Dietary Supplements and Bleeding

ABSTRACT

An estimated one third of United States adults use herbal supplements, often without reporting use to their physicians. These supplements can potentially alter bleeding and coagulation during surgery, and when used concomitantly with anticoagulants. Our objective is to provide a comprehensive review of the evidence of bleeding risks of the most popular herbal and dietary supplements. A PubMed search and review of the literature was performed. We found that garlic and hawthorn supplementation are strongly associated with surgical bleeding independent of anticoagulants; cordyceps sinensis, echinacea, and aloe vera are loosely associated with surgical bleeding independent of anticoagulants. In patients on anticoagulants, ginkgo biloba, chondroitin-glucosamine, melatonin, turmeric, bilberry, chamomile, fenugreek, milk thistle, and peppermint are associated with bleeding risk; no evidence was found for bleeding with these supplements independent of anticoagulants. Fish oil, ginseng, and saw palmetto are not associated with bleeding.  Evidence for overall bleeding risk associated with St. John’s Wort, ginger, ginkgo biloba, or cranberry supplementation is conflicting. In conclusion, physicians must be aware of the potential anticoagulant effects of these supplements. It is imperative to report dietary and herbal supplement usage to physicians and is best to discontinue non-essential supplement use 2 weeks prior to surgery.

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Faculty credentials/disclosure 

Dr. Reed and Dr. Dhir are residents in internal medicine at Baylor Scott & White Medical Center – Temple. Dr. Widmer is an interventional cardiologist at Baylor Scott & White Medical Center – Temple. The authors and planner for this educational activity have no relevant financial relationship(s) to disclose with ineligible companies whose primary business is producing, marketing, selling, re-selling, or distributing health care products used by or on patients.

Process

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Expiration date:

Credit eligibility for this article is set to expire on November 1, 2024.

Target Audience

All physicians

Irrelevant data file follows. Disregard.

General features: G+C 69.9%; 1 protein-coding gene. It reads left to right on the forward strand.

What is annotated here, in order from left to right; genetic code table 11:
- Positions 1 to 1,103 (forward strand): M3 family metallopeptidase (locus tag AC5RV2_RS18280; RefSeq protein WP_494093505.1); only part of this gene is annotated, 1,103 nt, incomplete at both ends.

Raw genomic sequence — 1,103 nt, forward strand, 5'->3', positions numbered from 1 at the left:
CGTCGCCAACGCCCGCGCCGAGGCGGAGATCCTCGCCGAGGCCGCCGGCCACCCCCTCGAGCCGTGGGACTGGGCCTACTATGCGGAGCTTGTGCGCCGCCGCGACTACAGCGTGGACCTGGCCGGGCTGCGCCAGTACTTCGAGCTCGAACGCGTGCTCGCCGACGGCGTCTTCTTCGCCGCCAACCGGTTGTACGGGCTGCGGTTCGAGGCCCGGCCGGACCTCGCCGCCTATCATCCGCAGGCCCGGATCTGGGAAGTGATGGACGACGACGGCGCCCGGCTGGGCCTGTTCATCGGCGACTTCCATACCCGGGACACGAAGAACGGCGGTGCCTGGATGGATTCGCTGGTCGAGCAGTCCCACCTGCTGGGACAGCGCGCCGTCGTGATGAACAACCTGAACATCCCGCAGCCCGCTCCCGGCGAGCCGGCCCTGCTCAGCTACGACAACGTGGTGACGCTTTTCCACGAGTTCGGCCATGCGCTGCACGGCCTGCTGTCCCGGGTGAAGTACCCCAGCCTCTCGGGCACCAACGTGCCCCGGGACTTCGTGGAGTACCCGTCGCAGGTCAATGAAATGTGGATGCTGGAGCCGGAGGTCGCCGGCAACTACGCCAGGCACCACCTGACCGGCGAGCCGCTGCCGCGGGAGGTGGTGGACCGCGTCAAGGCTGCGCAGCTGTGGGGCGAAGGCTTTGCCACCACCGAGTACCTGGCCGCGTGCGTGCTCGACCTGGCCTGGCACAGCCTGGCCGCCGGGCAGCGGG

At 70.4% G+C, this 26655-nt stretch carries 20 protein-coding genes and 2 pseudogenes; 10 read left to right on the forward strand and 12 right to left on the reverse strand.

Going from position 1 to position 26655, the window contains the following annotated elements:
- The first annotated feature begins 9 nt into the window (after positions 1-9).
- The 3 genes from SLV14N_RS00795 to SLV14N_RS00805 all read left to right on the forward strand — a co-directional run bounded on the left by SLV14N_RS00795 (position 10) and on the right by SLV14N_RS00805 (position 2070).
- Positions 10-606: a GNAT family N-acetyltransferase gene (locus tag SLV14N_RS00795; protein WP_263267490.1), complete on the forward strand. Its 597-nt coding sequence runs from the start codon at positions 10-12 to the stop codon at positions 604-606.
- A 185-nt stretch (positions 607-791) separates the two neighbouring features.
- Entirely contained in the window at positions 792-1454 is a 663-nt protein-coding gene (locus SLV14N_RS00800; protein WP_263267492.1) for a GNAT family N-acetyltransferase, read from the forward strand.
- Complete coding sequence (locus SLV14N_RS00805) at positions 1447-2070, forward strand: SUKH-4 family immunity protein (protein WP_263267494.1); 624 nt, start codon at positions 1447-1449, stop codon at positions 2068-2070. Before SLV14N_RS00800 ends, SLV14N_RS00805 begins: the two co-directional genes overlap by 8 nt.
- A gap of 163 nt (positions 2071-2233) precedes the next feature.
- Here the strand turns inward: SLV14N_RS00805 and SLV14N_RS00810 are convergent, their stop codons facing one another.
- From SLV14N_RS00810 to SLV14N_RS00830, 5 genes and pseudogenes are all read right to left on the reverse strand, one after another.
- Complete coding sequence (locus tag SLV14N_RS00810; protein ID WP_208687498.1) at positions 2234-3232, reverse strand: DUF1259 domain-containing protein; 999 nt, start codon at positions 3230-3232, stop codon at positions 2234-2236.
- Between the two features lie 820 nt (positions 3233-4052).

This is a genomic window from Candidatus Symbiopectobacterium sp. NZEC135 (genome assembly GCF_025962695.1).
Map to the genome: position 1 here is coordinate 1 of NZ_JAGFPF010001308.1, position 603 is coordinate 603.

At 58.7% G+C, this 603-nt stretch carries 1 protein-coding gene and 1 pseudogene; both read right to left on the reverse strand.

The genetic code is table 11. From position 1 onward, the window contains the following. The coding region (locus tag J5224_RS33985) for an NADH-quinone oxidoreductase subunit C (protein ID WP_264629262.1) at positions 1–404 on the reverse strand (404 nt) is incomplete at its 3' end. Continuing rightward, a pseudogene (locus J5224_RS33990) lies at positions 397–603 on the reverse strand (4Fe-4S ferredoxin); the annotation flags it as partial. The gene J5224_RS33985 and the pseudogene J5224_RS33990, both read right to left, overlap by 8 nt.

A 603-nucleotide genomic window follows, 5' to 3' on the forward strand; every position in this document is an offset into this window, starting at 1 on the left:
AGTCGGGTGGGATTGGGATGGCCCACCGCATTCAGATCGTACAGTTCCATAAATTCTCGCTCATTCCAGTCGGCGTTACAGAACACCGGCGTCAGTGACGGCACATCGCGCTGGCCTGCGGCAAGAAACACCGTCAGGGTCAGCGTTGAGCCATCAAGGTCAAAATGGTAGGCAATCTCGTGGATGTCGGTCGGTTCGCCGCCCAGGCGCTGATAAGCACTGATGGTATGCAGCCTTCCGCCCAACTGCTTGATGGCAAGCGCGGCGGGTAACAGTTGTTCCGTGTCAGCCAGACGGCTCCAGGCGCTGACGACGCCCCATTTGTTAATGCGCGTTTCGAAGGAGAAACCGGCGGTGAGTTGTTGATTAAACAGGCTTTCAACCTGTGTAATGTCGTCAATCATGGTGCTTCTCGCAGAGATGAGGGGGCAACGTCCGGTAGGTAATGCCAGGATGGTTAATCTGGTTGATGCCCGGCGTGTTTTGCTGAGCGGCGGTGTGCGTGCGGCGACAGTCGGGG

Learning Objectives

After completing the article, the learner should be able to:

    • Review with the patient a current list of herbal supplements the patient may not have disclosed, expecially before procedures and when patients are on anticoagulants
    • Differentiate between those dietary supplements for which there is high-level evidence of a bleeding risk and those supplements that should be approached with caution due to lack of substantial literature
    Course summary
    Available credit: 
    • 1.00 American Board of Internal Medicine (ABIM) MOC Part 2
      Successful completion of this CME activity, which includes participation in the evaluation component, enables the participant to earn up to 1.00 MOC points in the American Board of Medicine’s (ABIM) Maintenance of Certification (MOC) program. It is the CME activity provider’s responsibility to submit participant completion information to ACCME for the purpose of granting ABIM MOC credit.
    • 1.00 AMA PRA Category 1 Credit
      The A. Webb Roberts Center for Continuing Medical Education of Baylor Scott & White Health is accredited by the Accreditation Council for Continuing Medical Education (ACCME) to provide continuing medical education for physicians.
    • 1.00 Attendance
    Course opens: 
    11/01/2022
    Course expires: 
    11/01/2024
    Cost:
    $25.00
    Rating: 
    0

    Accreditation

    The A. Webb Roberts Center for Continuing Medical Education of Baylor Scott & White Health is accredited by the Accreditation Council for Continuing Medical Education (ACCME) to provide continuing medical education for physicians.

    Designation

    AMA PRA Category 1 Credit

    The A. Webb Roberts Center for Continuing Medical Education of Baylor Scott & White Health designates this Journal-based CME activity for a maximum of 1.0 AMA PRA Category 1 Credit™. Physicians should claim only the credit commensurate with the extent of their participation in the activity.

    American Board of Internal Medicine Maintenance of Certification (MOC)

    Successful completion of this CME activity, which includes participation in the evaluation component, enables the participant to earn up to 1 MOC point in the American Board of Internal Medicine’s (ABIM) Maintenance of Certification (MOC) program. It is the CME activity provider’s responsibility to submit participant completion information to ACCME for the purpose of granting ABIM MOC credit.

    Available Credit

    • 1.00 American Board of Internal Medicine (ABIM) MOC Part 2
      Successful completion of this CME activity, which includes participation in the evaluation component, enables the participant to earn up to 1.00 MOC points in the American Board of Medicine’s (ABIM) Maintenance of Certification (MOC) program. It is the CME activity provider’s responsibility to submit participant completion information to ACCME for the purpose of granting ABIM MOC credit.
    • 1.00 AMA PRA Category 1 Credit
      The A. Webb Roberts Center for Continuing Medical Education of Baylor Scott & White Health is accredited by the Accreditation Council for Continuing Medical Education (ACCME) to provide continuing medical education for physicians.
    • 1.00 Attendance

    Price

    Cost:
    $25.00
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